|Istarski O?trodlaki Goni?
Istrian Coarse-Haired Hound
|Istrian Coarse-Haired Hound
Istrian Rough-Coated Hound
|Country of origin
|Classification and breed standards
||Group 6 Section 6 #152
The Istarski O?trodlaki Goni? is a dog breed from Croatia, developed in the mid-1800s for hunting fox and rabbit. It is a rough-coated scent hound still kept primarily as a hunting dog rather than as a pet.
- 1 Appearance
- 2 Temperament
- 3 History
- 4 References
Dogs of this breed can vary considerably in size, as the dog is still bred primarily for hunting, so more emphasis might be placed on performance than on specific appearance requirements. It can range from 25 to 56 lb (16 to 26 kg) and stand 17 to 23 inches (44 to 58 cm) at the withers.
The breed's wiry coat is weather resistant for hunting. The topcoat is 2 to 3 inches (5 to 8 cm) long and it has a woolly undercoat. The color is white with yellow or orange markings, usually on the ears. The ears are broad and hang flat.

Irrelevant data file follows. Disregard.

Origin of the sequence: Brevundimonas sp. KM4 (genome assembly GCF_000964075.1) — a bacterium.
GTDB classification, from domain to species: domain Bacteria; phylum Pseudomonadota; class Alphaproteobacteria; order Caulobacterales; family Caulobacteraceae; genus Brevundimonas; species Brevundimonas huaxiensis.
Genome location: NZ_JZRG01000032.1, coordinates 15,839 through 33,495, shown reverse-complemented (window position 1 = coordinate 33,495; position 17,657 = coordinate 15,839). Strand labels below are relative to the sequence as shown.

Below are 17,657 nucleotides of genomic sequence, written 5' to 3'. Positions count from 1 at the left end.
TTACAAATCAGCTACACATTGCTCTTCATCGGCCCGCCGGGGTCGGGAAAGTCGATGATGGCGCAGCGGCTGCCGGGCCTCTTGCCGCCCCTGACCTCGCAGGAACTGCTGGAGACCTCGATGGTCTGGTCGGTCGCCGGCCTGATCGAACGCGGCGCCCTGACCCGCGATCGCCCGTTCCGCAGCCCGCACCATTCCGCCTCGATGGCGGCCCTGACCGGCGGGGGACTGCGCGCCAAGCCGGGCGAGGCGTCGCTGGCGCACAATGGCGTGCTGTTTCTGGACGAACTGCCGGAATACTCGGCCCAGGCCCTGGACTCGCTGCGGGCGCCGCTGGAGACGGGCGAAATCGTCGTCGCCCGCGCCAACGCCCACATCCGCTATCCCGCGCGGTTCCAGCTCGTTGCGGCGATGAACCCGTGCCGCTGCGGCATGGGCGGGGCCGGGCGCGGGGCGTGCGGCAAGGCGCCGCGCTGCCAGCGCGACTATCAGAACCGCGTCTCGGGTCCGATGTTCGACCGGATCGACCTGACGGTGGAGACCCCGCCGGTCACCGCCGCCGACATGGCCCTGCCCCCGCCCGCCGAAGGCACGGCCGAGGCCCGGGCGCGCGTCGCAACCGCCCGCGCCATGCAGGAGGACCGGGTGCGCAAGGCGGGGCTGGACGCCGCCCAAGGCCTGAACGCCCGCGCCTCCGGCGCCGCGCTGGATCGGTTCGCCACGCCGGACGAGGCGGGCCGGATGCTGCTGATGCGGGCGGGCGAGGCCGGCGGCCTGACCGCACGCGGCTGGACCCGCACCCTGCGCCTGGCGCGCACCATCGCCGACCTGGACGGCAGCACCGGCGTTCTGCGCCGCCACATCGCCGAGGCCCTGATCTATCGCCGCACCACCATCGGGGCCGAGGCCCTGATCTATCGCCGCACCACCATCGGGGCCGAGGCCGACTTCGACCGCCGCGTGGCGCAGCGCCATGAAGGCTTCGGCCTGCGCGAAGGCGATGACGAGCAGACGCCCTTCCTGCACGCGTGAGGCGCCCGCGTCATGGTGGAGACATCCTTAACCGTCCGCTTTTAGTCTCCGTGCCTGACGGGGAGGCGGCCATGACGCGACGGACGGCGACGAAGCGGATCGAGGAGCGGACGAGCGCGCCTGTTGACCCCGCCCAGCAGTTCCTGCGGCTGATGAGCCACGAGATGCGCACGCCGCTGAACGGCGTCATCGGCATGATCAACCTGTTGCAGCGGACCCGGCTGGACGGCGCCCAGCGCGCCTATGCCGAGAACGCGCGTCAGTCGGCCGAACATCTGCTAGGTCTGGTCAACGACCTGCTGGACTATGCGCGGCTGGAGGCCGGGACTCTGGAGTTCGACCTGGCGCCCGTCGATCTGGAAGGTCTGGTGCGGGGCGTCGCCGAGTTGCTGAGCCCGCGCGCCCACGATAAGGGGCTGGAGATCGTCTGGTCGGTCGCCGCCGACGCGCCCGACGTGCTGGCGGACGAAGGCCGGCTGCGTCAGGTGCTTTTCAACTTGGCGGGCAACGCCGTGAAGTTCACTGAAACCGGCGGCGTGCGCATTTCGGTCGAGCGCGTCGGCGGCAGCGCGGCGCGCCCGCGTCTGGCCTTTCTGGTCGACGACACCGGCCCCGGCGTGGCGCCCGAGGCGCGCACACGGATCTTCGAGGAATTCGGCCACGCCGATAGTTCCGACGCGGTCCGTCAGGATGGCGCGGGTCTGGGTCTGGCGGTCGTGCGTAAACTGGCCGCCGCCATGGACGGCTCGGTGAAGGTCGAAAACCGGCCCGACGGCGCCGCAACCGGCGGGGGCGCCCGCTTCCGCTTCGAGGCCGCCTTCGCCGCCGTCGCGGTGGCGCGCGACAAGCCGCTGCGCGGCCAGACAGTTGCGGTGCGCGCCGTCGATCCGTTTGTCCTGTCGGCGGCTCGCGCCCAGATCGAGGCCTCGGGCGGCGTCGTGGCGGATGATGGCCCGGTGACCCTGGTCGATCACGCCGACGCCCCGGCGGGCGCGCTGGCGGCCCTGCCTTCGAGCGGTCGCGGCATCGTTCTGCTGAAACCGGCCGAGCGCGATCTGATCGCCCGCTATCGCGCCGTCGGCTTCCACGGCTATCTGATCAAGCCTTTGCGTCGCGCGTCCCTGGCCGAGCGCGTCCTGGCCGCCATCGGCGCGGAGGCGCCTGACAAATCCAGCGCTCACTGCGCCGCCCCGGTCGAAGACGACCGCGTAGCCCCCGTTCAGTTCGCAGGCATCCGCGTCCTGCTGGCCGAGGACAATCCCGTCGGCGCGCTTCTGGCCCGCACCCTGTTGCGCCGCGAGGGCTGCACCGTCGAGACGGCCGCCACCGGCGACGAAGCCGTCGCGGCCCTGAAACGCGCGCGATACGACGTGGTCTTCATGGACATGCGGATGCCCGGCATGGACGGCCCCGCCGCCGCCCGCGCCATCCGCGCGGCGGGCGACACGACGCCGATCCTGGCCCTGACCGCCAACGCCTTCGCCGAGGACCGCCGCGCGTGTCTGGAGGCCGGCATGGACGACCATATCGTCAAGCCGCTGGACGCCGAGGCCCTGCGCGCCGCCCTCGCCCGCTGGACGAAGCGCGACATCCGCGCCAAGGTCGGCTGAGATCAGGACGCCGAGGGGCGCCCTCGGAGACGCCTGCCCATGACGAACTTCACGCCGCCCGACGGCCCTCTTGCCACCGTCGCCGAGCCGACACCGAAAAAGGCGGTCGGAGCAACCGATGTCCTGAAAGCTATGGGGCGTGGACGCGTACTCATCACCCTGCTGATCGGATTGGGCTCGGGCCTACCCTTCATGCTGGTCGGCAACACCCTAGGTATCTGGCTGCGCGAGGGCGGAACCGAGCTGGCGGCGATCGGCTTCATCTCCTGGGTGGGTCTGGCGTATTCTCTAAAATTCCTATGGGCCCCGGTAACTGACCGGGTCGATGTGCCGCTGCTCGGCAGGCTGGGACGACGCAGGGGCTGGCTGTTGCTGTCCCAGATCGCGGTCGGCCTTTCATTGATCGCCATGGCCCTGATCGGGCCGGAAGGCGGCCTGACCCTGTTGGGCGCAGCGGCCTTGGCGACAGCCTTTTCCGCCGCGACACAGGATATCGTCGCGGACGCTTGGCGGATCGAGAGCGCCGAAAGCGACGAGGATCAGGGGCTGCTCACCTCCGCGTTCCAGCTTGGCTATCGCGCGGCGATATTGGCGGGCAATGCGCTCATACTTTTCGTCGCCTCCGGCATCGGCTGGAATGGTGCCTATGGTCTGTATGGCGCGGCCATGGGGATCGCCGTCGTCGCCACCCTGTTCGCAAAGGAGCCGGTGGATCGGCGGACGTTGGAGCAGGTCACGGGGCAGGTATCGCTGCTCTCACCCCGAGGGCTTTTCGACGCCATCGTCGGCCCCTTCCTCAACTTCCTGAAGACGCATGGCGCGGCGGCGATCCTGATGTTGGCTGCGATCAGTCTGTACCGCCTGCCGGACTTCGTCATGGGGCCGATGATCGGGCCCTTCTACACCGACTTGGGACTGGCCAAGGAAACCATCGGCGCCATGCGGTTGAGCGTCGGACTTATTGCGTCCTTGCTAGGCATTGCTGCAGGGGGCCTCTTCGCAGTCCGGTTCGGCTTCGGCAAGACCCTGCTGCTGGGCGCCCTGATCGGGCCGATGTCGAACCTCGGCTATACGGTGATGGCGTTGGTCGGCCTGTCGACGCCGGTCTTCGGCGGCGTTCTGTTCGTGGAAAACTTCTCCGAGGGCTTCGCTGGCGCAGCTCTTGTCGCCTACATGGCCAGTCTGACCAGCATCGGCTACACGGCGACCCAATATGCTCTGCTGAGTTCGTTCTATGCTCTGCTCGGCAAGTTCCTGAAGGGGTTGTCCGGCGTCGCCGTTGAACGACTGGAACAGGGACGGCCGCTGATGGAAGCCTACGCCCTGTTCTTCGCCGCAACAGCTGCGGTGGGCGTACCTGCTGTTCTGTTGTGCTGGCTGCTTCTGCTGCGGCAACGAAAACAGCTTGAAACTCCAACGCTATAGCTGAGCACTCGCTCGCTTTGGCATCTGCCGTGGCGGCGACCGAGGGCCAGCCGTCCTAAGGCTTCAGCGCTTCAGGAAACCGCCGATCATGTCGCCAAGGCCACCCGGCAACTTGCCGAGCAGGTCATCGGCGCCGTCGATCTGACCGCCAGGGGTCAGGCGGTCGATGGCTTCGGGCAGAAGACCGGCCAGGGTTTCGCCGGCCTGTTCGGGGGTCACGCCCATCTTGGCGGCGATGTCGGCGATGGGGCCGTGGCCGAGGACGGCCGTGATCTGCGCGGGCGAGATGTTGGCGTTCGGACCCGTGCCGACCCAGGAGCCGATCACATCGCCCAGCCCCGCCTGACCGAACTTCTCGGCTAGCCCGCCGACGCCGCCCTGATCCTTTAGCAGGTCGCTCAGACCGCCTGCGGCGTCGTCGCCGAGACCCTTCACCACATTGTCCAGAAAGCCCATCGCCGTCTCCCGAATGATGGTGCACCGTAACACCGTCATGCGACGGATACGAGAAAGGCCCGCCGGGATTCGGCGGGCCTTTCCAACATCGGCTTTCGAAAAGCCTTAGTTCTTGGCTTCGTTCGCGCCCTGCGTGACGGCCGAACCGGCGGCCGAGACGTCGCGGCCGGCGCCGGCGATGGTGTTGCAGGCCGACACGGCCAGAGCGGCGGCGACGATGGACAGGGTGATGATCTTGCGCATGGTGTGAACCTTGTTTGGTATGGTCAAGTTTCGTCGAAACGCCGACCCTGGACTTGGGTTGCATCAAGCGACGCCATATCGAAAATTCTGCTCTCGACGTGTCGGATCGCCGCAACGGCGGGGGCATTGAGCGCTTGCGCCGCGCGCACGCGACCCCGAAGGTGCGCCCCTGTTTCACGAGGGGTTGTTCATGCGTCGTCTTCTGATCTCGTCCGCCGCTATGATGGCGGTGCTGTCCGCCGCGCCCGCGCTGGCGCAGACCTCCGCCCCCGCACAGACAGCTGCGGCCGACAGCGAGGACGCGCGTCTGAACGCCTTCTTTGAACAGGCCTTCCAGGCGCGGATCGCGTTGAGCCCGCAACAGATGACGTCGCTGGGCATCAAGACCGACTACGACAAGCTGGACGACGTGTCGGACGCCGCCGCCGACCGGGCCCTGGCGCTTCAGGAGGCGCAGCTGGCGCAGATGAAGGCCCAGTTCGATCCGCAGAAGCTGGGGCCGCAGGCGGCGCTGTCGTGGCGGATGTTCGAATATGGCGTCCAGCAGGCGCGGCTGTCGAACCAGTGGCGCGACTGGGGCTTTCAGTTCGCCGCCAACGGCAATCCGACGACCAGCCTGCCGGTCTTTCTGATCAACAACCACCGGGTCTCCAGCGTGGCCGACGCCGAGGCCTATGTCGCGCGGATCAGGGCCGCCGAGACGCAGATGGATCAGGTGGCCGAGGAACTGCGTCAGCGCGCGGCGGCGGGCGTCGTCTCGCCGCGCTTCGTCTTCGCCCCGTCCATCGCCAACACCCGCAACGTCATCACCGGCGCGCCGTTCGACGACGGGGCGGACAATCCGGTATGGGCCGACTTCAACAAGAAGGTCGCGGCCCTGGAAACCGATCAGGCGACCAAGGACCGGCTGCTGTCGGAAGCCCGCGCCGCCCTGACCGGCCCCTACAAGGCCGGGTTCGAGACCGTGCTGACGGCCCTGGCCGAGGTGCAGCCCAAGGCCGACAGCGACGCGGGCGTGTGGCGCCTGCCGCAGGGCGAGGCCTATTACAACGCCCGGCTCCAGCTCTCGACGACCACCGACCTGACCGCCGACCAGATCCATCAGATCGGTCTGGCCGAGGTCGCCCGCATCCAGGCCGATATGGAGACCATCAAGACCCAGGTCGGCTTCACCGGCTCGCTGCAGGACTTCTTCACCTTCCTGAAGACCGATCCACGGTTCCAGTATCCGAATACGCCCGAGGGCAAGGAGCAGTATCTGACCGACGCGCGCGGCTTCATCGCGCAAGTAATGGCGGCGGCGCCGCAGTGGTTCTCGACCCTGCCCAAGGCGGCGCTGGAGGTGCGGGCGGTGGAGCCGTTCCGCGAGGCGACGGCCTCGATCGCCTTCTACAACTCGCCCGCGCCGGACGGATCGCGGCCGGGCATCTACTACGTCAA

Again, because the O?trodlaki Goni? has been bred primarily for hunting rather than as a companion, it tends to be willful and hence more challenging to train than many other breeds.
Slovenian breeders created the O?trodlaki Goni? in the mid-1800s by crossing the French Griffon Vendeén with the Istarski Kratkodlaki Gonic, a smooth-haired hound developed from both sight hounds and scent hounds. The breed first took part in a conformation show in Vienna in 1866.
The dog is still used for hunting fox, rabbits, hare, and wild boar.
- Fogle, Bruce D.V.M; The New Encyclopedia of the Dog, Dorling Kindersley Books, 2000. ISBN 0-7894-6130-7
- Cunliffe, Juliette; The Encyclopedia of Dog Breeds, Parragon Publishing, 2004. ISBN 0-7525-8276-3